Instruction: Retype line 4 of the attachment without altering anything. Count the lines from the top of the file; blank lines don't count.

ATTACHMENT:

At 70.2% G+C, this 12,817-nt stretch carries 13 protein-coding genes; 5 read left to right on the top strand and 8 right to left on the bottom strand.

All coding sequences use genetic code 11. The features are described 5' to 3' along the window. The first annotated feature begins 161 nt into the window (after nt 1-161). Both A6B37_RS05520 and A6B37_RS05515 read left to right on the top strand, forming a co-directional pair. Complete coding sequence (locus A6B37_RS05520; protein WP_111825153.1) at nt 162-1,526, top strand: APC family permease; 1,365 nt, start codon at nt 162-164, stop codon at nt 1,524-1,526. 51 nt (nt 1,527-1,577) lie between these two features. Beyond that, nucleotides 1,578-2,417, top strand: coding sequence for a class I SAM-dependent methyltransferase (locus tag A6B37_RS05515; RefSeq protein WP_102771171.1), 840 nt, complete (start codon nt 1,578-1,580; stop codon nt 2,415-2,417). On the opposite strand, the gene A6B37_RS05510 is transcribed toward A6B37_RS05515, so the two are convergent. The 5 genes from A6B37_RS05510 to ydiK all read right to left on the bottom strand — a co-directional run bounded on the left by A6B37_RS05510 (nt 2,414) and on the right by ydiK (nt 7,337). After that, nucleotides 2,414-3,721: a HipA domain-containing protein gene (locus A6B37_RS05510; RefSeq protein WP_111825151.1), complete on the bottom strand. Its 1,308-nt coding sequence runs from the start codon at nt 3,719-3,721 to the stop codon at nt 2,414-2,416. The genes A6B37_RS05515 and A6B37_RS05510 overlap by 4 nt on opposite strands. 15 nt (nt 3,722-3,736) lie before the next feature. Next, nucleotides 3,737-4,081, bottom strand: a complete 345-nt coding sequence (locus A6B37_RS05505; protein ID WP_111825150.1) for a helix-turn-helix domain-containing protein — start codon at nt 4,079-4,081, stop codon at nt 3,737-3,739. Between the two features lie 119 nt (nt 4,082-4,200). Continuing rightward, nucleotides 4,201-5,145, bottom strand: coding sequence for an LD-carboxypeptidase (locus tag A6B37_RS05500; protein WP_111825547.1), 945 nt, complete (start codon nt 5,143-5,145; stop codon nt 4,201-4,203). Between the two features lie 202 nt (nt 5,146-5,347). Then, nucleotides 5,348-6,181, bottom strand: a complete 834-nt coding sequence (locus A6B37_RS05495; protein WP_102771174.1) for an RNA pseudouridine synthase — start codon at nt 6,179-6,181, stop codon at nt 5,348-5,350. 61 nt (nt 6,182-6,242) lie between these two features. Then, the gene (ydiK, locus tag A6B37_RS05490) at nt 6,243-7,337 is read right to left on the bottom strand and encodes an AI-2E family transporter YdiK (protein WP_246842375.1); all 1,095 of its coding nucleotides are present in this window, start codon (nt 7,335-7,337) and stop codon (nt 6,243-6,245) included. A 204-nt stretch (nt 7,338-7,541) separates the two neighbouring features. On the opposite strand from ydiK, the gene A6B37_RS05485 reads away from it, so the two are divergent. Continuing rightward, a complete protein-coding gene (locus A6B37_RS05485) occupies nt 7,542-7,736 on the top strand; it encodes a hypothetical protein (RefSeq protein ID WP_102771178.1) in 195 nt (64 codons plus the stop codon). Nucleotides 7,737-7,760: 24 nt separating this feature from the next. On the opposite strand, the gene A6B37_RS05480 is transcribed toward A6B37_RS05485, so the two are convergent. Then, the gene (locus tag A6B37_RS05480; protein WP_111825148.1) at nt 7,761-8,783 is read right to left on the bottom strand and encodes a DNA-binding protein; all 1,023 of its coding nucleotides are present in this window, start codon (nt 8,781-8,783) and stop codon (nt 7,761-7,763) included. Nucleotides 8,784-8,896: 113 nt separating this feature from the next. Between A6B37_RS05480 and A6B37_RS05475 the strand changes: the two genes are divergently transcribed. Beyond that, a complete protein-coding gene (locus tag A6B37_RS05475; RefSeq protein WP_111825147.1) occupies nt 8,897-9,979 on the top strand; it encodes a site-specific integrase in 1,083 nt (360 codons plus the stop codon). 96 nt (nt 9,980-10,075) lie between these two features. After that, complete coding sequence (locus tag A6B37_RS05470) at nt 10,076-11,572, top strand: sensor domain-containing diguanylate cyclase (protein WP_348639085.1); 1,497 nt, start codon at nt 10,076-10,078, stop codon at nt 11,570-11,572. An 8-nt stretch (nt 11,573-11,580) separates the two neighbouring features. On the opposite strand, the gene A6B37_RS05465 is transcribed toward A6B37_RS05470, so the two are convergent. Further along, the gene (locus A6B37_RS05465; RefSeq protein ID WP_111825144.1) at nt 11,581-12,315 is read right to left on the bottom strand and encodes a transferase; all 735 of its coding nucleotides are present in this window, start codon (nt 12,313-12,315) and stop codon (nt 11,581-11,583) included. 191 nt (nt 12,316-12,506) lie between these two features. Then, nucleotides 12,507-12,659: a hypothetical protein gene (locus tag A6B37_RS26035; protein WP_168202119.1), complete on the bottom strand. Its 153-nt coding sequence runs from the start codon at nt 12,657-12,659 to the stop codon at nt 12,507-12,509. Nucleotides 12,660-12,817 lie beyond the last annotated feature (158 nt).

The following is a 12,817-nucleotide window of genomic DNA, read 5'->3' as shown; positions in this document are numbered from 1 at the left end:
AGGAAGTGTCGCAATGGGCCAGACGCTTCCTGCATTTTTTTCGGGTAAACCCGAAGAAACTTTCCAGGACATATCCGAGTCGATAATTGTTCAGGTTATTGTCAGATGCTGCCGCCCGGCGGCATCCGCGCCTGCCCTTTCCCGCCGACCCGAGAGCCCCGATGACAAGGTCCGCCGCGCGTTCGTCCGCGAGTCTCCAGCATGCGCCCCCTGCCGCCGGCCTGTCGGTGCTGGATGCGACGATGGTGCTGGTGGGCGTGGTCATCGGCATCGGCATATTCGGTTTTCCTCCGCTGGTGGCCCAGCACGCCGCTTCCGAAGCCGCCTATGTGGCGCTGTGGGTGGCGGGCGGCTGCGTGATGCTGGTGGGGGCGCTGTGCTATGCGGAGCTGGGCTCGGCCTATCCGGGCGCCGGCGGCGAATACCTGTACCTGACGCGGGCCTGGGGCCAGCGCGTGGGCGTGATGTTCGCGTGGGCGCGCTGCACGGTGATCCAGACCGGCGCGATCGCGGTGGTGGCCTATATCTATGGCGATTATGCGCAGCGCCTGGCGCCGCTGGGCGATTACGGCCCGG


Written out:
AGGAAGTGTCGCAATGGGCCAGACGCTTCCTGCATTTTTTTCGGGTAAACCCGAAGAAACTTTCCAGGACATATCCGAGTCGATAATTGTTCAGGTTATTGTCAGATGCTGCCGCCCGGCGGCATCCGCGCCTGCCCTTTCCCGCCGACCCGAGAGCCCCGATGACAAGGTCCGCCGCGCGTTCGTCCGCGAGTCTCCAGCATGCGCCCCCTGCCGCCGGCCTGTCGGTGCTGGATGCGACGATGGTGCTGGTGGGCGTGGTCATCGGCATCGGCATATTCGGTTTTCCTCCGCTGGTGGCCCAGCACGCCGCTTCCGAAGCCGCCTATGTGGCGCTGTGGGTGGCGGGCGGCTGCGTGATGCTGGTGGGGGCGCTGTGCTATGCGGAGCTGGGCTCGGCCTATCCGGGCGCCGGCGGCGAATACCTGTACCTGACGCGGGCCTGGGGCCAGCGCGTGGGCGTGATGTTCGCGTGGGCGCGCTGCACGGTGATCCAGACCGGCGCGATCGCGGTGGTGGCCTATATCTATGGCGATTATGCGCAGCGCCTGGCGCCGCTGGGCGATTACGGCCCGG